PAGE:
Who better than the best player on the planet to assess whom we should favour as Chelsea and Manchester United prepare to resume a European battle last decided by a game of Russian roulette in Moscow's Luzhniki Stadium, nearly three years ago?
“Barcelona, Madrid and Chelsea are the favourites for the Champions League,” Lionel Messi said before the quarter-final draw.
That the bookmakers should have agreed with him confirms the lingering suspicion that United are just not the team they were when they won the penalty shoot-out in the 2008 Champions League final and that, for all the thrilling comebacks that have characterised their past eight months, their number will be up when they reach the highest plateau of the season so far.
The numbers certainly do tell a story. Since the night Chelsea trudged away so disconsolately from the Luzhniki pitch, they have invested £126.1m on players, while at £75.9m United's outlay is around 40 per cent less.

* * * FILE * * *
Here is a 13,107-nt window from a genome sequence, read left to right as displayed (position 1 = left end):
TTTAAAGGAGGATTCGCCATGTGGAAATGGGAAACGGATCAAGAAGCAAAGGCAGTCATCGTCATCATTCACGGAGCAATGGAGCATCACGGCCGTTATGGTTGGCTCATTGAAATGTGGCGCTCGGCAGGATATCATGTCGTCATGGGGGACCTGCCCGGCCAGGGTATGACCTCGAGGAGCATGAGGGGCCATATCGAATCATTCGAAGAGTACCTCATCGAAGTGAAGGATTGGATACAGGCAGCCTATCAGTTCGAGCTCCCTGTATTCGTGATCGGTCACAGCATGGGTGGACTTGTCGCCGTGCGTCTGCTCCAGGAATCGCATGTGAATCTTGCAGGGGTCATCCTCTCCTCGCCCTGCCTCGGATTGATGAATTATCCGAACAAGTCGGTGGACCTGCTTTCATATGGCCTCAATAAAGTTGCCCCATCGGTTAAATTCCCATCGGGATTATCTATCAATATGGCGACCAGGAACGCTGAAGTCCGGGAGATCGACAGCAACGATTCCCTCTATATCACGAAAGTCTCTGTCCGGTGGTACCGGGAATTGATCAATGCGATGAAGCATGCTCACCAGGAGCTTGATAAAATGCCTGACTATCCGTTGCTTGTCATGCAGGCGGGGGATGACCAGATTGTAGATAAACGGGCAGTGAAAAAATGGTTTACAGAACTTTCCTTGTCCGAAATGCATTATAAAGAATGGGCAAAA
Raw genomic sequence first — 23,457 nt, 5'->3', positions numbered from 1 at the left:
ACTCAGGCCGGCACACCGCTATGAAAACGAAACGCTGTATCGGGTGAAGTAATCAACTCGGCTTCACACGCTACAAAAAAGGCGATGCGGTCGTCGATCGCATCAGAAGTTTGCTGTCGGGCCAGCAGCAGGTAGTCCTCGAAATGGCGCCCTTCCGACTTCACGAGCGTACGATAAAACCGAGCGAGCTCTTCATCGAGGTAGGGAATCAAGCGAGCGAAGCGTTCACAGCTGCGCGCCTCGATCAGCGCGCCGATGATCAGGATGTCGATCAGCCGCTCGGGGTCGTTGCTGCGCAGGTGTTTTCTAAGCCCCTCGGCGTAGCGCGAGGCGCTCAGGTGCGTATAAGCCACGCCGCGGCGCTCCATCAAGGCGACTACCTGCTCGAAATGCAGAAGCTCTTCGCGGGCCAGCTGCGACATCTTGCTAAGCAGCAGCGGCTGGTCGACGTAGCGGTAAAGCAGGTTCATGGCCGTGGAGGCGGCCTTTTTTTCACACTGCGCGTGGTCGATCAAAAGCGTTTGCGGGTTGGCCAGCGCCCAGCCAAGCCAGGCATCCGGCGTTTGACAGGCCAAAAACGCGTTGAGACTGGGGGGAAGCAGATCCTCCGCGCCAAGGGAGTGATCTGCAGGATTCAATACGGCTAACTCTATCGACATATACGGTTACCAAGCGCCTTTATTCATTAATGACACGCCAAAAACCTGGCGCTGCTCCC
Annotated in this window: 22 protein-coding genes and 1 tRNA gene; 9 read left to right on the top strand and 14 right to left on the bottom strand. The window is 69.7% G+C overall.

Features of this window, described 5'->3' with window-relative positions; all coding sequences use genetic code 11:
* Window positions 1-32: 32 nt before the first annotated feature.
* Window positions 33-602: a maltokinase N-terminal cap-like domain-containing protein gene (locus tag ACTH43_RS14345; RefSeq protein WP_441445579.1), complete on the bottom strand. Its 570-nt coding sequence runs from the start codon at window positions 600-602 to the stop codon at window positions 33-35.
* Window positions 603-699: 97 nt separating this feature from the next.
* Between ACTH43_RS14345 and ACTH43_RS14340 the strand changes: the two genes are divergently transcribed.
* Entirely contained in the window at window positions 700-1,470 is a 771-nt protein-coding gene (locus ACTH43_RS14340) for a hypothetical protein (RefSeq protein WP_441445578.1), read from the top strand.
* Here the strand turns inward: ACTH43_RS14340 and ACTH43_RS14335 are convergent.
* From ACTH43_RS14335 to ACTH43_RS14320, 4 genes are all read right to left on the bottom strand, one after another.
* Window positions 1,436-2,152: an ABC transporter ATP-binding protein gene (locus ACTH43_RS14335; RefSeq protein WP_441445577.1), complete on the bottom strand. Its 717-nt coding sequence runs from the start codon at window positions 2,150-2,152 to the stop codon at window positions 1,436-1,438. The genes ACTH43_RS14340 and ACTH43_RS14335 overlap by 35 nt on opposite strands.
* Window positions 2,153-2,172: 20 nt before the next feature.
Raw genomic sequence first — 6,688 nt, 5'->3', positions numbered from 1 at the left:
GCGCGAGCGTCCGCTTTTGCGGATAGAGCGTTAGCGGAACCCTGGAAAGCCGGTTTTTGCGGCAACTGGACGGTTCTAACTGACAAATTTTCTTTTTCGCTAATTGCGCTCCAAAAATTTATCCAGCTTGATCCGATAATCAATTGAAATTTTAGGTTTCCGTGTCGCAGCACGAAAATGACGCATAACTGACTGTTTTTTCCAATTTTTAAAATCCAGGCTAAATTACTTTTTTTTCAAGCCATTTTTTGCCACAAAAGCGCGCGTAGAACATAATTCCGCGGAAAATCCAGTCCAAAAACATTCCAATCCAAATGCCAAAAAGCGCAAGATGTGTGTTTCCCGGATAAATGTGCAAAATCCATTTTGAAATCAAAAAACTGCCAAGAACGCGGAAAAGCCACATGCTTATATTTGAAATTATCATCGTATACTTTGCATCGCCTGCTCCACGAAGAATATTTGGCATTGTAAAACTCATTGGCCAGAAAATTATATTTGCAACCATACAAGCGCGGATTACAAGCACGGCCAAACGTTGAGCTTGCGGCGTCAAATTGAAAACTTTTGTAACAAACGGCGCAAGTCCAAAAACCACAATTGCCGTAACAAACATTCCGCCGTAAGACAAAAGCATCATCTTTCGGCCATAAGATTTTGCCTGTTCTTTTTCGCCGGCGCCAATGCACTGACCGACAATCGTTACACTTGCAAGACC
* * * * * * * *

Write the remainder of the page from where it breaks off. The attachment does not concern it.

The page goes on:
Even Sir Alex Ferguson acknowledged, four days ago, that Chelsea are the ones spending for Europe.
Chelsea now look by far the more dominant force, whichever way you size it up.
Ryan Giggs at left-back might have been a quaintly effective sight at Upton Park but it won't do at Stamford Bridge, with United's defensive injury problems looking chronic.
The absences of Rio Ferdinand, Wes Brown, John O'Shea and Rafael da Silva may expose Rafael's twin, Fabio, to the task of marking Ramires, while Chris Smalling faces the rapier pace of Torres or Drogba.
The doubts about United's midfield are even more persistent.
Michael Carrick and Paul Scholes may well be asked to run it, just as on May 21, 2008 in Moscow, but the poise of their display together in the first half of their league game away to Chelsea on March 1 did not really tell the story of United's season.
In the second period Michael Essien, Frank Lampard and Ramires drove Ancelotti's side on to their 2-1 win. Both Vidic and Carrick admitted that such a recent league victory for Chelsea on home soil could be psychologically significant.
“Maybe, in terms of the results, it is,” Vidic said. “In the last few games, they had good results [against us] so yes; it helps [them].”
In the five games between the sides since Moscow, United have won only once — the 3-0 victory days before Luiz Felipe Scolari's sacking early in 2009. “We've actually played all right at times but it doesn't count for anything, it's all about results,” Carrick said.